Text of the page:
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Brophy Roundup

The Student News Site of Brophy College Preparatory

Brophy Roundup

The Student News Site of Brophy College Preparatory

Brophy Roundup

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Biology classes teach evolution-based curriculum

By Riley Morrison ’16

Though many schools in the United States, both private and public, are being accused of teaching with a creationist agenda in the science classroom, Brophy educators continue to teach evolution.

“Evolution is part of a principle of science that we teach,” said biology teacher Mr. Bill Kalkman.  “The whole biology curriculum can be tied into the evolution of species, a common thread that goes through the whole class as we try to understand life on Earth.”

Students find that evolution is a very important part of their experience in biology.

“It was taught as a theory, given a whole scientific definition that was expanded on, and given evidence,” said Chris Rehling ’16.

However, according to Chris Kirk of, Arizona is one of many states that allows public funding to go toward schools that teach creationism in the classroom.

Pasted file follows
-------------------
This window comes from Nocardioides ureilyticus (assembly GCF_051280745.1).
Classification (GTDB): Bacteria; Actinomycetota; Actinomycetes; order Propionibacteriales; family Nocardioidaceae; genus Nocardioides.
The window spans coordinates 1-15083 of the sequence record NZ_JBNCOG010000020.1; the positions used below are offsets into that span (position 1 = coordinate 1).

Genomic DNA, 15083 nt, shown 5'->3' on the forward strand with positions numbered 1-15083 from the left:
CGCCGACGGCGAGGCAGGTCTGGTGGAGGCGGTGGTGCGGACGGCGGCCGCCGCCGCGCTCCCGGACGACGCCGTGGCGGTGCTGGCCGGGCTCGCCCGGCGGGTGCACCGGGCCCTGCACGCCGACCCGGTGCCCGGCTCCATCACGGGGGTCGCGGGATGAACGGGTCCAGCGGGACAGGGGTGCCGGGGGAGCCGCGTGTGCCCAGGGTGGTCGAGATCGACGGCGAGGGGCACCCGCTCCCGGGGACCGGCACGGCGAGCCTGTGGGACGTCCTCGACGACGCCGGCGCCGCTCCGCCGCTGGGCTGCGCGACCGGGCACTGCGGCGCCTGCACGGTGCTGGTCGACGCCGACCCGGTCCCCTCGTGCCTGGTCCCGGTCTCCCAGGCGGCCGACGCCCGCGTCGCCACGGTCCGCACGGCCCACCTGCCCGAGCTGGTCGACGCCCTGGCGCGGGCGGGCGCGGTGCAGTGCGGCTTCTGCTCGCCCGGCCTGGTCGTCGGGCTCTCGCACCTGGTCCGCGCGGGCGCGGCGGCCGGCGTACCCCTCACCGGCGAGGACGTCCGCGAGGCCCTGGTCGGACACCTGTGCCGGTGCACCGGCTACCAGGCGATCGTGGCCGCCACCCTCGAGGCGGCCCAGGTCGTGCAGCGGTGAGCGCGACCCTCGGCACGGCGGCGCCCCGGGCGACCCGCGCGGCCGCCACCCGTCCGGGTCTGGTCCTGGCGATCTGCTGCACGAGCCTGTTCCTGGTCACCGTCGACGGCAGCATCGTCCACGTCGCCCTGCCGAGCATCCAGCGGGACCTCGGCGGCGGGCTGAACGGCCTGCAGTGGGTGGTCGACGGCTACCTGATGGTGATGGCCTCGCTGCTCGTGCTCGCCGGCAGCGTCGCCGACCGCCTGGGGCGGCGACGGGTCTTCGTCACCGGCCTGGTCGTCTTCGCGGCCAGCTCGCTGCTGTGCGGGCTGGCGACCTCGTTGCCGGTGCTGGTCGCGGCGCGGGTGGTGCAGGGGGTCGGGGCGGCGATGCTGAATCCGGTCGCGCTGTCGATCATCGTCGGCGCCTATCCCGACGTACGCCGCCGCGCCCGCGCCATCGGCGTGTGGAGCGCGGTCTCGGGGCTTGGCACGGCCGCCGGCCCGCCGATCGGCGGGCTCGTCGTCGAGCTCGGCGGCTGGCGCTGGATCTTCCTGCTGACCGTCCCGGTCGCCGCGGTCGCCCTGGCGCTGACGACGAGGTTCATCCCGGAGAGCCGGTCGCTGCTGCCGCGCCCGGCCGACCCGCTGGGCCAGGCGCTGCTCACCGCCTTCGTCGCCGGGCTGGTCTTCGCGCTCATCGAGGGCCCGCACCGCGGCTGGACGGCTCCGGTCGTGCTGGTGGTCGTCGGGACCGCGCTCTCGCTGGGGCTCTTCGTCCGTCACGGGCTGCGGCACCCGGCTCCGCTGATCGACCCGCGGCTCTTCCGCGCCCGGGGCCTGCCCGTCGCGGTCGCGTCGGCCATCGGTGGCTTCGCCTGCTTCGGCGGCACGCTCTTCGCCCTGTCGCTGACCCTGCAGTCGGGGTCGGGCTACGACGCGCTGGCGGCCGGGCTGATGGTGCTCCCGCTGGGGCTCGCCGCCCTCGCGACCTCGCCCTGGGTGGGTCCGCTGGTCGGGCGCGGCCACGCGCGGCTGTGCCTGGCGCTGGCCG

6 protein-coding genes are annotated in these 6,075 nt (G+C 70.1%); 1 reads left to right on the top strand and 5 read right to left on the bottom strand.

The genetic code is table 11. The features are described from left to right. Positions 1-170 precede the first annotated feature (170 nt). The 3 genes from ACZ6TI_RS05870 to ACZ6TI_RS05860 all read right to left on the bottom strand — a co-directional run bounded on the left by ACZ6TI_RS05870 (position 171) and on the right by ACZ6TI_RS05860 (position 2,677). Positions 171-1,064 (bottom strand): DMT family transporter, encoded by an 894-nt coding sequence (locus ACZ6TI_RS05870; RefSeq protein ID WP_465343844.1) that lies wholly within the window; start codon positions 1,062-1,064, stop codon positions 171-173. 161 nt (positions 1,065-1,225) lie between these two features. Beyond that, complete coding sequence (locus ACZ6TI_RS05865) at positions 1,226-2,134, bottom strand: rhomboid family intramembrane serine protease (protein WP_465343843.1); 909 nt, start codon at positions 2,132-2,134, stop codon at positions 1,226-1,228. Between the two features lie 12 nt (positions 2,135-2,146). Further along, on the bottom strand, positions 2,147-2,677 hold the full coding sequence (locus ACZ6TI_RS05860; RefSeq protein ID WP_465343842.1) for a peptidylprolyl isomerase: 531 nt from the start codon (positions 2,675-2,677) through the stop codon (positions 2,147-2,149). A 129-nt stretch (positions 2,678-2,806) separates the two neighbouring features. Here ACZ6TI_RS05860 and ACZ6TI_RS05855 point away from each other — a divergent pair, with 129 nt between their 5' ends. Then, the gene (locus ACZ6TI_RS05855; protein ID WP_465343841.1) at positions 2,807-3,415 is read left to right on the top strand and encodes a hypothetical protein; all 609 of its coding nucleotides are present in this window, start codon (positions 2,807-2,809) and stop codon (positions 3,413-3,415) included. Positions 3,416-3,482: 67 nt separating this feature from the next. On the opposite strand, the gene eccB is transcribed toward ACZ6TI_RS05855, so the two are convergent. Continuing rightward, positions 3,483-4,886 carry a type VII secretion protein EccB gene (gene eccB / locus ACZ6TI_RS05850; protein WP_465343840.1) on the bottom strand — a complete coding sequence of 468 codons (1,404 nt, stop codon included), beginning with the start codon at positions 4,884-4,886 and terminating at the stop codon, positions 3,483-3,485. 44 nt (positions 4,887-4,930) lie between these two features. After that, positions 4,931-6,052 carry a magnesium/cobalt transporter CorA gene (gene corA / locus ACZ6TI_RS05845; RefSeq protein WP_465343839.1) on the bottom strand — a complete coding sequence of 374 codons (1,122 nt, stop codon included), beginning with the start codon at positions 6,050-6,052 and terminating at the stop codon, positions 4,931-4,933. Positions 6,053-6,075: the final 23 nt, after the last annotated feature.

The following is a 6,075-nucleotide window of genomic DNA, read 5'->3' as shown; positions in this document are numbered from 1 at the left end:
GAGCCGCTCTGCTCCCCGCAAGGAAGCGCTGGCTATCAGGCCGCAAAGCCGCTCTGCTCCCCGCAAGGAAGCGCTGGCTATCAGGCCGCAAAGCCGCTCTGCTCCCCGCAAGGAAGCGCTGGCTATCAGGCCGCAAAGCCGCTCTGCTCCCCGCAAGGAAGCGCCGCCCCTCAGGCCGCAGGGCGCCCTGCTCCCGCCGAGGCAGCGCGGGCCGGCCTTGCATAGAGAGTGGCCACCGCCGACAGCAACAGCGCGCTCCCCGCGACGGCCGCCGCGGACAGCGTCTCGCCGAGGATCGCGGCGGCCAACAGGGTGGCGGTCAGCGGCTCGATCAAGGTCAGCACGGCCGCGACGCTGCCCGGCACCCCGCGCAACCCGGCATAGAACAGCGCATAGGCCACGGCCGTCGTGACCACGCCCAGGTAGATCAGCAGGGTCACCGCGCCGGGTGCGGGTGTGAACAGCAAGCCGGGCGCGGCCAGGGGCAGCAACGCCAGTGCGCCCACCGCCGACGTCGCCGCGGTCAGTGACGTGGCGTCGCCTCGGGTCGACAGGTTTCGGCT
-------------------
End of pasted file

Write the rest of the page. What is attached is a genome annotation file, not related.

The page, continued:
“In Florida, Indiana, Ohio, Arizona, Washington, D.C., and elsewhere, taxpayer money is funding creationist private schools through state tuition voucher or scholarship programs.”

One might think that a religious institution like Brophy might have Scripture and science classes that clash, though this seems to not be the case.

“We haven’t really learned anything like (creationism), other than in scripture classes,” said Lou Dimuro ’16.

Emphasizing understanding in all subjects and areas of life is part of how teachers strike this balance.

“We’ve never had a conflict,” Mr. Kalkman said.  “I think that different components of the curriculum are taught from different perspectives… and that’s a good thing.”

Students don’t experience much conflict either.

“I don’t really have a problem believing both,” DiMuro said. “I can see it both ways.”

Science classes on campus are not void of religious influence, the level of which is determined by the teacher.

“We do say a prayer at the end of chemistry,” Rehling said.  “But other than that, nothing.”

Mr. Kalkman argues that one of the reasons the school stays so grounded, yet open to new perspectives, is its Jesuit background.

“The Jesuits are leaders in science and education,” Mr. Kalkman said.  “They have always been seeking understanding in the natural and physical world.”

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